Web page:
]. In each reaction there occurs an oxidative hydroxylation with electrons transfer from molybdenum to other reaction centers. The molybdenum center is the site of purine oxidation while NAD+ or O2 reduction continues at the FAD. The two Fe/S clusters provide the conduit for electron flux between the Molybdenum center and the FAD. Fig. 2 shows a representative pattern of XDH and XOR. The human gene for XOR is located on the short arm of chromosome 2 and contains 36 exons [
]. Many studies have unequivocally demonstrated that its expression is strictly controlled by repressor proteins that limit XOR expression. The first regulation of XOR occurs at transcriptional level and its gene expression may be regulated by nutritional factors, steroid hormones, growth factors, cytokines, and insulin [
]. Based on protein expression, the highest activity levels of human XOR are present in the intestine and liver, while a very low activity has been detected in other human organs. Interestingly, human endothelial cells have been identified as having high levels in XOR activity. Recent studies have shown that XOR activity is undetectable in human serum, brain, heart and skeletal muscle tissues [
]. Inhibitors of XOR are used as anti-gout drugs. Allopurinol and other compounds can inhibit this enzyme because act as inhibitors that bind to the molybdenum center competitively respect to xanthine. For instance, patients with chronic heart failure and increased expression of XOR, are treated with allopurinol and this treatment led to improvement in myocardial efficiency [
]. However it's important to emphasize that the XOR-generated ROS are responsible for many biological activities including a defense against infection. XOR has antimicrobial properties inhibiting growth of bacteria in vitro and in vivo [
]. The bactericidal activity of XOR may be potentiated by the ability to produce peroxynitrite. When XOR activity produces superoxide radical, this reactive molecule can combine with nitric oxide (NO) and form peroxynitrite (ONOO−), a potent non-radical oxidant species. NO is normally generated by nitric oxide synthase but XOR may also contribute to produce NO especially in hypoxic conditions. Nevertheless NO is involved also in nitration of tyrosine residues and the dysfunction of proteins due to nitration are connected to cardiovascular diseases, ischaemic injury, hypertension and heart failure. In addition to this was observed that myocardial contractile function decreases with increasing XOR activity and ONOO− generation [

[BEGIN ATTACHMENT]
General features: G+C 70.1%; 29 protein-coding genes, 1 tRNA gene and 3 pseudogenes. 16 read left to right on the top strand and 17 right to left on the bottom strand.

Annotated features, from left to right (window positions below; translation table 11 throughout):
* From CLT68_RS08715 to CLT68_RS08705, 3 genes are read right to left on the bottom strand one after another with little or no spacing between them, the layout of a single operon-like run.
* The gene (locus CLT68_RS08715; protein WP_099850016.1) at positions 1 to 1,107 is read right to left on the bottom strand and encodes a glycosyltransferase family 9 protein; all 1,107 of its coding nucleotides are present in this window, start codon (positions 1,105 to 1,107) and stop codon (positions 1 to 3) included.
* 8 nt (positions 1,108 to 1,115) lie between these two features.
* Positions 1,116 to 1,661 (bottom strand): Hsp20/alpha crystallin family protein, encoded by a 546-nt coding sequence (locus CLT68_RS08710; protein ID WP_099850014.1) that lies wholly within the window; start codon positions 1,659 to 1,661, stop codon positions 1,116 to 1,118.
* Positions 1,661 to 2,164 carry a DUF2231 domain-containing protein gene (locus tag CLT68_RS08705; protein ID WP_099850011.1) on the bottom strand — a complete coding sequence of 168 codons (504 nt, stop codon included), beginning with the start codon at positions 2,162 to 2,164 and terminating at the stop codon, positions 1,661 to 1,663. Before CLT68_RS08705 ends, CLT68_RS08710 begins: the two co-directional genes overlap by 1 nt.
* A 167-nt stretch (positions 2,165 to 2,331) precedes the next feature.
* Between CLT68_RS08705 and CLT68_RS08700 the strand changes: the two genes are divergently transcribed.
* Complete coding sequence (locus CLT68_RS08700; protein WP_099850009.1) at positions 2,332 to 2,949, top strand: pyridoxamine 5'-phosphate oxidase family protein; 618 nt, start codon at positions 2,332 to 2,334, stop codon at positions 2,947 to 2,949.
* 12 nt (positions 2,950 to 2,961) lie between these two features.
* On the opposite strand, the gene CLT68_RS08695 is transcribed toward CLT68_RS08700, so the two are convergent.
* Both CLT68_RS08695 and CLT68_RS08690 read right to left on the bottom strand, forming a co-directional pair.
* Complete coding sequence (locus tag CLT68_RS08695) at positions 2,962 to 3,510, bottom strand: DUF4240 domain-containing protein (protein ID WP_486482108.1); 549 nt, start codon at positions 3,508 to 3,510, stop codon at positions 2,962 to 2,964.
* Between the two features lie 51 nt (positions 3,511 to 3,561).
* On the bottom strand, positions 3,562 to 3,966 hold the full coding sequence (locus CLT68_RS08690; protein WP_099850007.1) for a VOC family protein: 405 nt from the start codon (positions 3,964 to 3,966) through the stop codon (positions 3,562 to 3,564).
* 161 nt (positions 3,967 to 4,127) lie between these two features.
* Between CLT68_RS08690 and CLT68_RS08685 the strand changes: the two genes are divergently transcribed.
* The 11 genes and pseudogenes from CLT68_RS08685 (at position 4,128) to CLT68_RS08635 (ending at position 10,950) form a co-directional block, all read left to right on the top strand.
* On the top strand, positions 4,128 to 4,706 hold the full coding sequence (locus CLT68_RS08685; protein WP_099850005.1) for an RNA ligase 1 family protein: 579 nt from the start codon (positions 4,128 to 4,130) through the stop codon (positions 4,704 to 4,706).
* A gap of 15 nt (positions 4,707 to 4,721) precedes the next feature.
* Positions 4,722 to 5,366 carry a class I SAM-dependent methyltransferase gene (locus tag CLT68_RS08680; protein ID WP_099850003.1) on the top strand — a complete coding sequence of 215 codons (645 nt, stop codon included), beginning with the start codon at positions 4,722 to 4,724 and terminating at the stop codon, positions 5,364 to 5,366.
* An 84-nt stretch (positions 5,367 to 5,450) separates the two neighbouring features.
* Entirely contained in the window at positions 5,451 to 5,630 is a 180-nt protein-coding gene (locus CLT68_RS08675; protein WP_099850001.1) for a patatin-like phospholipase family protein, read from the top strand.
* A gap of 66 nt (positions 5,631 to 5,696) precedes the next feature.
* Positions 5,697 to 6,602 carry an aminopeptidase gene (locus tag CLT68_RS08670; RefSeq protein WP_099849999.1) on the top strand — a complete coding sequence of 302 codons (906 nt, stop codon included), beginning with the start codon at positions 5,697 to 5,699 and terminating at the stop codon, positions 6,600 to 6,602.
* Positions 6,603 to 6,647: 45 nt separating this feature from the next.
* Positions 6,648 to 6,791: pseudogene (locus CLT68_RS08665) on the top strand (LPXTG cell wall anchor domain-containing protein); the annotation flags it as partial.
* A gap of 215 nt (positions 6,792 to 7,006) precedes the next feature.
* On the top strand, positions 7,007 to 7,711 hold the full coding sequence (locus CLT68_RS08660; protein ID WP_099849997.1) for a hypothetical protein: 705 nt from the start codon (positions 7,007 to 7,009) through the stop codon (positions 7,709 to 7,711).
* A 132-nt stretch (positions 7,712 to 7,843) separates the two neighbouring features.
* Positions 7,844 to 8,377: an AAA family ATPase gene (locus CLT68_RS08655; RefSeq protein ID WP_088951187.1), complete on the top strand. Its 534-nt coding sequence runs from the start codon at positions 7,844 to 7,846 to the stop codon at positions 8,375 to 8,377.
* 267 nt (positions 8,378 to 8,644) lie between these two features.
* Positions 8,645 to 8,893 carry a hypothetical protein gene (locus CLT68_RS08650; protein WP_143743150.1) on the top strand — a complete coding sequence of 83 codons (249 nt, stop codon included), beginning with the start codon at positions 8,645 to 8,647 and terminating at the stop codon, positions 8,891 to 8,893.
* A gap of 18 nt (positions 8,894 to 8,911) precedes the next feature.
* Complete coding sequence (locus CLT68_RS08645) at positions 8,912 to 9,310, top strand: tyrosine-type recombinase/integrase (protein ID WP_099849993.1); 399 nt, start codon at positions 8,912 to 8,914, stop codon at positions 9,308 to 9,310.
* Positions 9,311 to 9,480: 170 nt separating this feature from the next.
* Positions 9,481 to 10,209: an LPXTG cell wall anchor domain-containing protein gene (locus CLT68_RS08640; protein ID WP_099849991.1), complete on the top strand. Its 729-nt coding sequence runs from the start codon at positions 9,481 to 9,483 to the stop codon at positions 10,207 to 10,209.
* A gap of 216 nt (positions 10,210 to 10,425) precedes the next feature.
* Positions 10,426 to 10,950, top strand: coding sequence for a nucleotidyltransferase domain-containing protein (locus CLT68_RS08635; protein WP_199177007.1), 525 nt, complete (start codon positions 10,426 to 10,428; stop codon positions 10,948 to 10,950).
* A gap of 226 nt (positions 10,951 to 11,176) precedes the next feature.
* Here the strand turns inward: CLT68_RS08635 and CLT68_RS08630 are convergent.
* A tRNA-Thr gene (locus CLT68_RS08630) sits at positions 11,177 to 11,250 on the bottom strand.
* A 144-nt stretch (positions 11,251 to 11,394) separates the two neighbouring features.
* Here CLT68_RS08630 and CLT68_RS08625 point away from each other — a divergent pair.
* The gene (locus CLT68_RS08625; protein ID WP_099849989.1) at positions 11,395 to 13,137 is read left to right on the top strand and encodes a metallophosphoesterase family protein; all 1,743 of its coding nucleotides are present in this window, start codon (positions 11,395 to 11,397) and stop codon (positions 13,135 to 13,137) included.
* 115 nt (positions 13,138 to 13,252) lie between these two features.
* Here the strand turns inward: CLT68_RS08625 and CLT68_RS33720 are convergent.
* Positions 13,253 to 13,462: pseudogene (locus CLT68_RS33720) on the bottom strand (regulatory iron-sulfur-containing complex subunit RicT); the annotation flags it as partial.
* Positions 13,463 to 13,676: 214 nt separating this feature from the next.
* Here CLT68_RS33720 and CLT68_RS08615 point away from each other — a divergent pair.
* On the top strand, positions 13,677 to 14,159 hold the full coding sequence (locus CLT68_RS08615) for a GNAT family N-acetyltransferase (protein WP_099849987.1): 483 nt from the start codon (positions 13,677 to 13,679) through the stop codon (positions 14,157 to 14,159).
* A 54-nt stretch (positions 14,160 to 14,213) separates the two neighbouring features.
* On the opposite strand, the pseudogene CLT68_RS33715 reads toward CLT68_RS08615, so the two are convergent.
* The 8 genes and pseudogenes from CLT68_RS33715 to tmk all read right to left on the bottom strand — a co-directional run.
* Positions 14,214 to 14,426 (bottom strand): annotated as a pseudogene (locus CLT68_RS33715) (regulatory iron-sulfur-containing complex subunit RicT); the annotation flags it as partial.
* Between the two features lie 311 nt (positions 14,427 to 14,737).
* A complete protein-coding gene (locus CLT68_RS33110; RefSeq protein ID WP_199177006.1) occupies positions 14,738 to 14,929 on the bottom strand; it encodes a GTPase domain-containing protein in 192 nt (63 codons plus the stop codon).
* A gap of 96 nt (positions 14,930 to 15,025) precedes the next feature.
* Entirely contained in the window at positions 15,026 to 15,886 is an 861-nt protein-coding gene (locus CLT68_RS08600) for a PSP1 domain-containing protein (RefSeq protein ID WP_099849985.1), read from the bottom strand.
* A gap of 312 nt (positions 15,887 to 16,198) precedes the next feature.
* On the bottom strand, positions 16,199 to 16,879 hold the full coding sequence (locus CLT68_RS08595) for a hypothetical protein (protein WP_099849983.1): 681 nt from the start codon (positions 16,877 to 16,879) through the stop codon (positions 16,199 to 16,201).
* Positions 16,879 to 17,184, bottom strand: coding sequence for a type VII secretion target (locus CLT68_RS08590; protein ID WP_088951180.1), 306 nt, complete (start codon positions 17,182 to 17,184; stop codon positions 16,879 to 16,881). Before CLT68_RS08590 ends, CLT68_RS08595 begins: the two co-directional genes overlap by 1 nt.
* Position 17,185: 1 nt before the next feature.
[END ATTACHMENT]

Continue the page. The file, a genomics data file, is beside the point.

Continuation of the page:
]. In conclusion xanthine dehydrogenase/xanthine oxidase (XDH/XO) is responsible for the production of uric acid and ROS with pathophysiological consequences. The increase of XOR activity is connected with hypertension, dyslipidemia, diabetes, and atherosclerosis.
Elevated serum levels of uric acid has been shown to play an important role in many disease states including gout and articular degenerative disorders as well as vascular inflammation and atherosclerosis. The balance of uric acid formation and excretion is driven by several enzymatic pathways which occur via different genetically-defined isoforms being also highly regulated by pathophysiological determinants including metabolic products and free radical species. XOR represents the most relevant pathway involved in uric acid overproduction and offers significant perspectives for a better pharmacological approach for treating hyperuricemia-related vascular and non vascular disorders.
Conflict of interest
The authors declare that no conflict of interest occurs for this work.
This work was supported by PON- MIUR a3_00359 and by Nutramed S.C.A.R.L. ( PON03PE 00078 1 and PON03PE 00078 2 ).
Uric acid — key ingredient in the recipe for cardiorenal metabolic syndrome.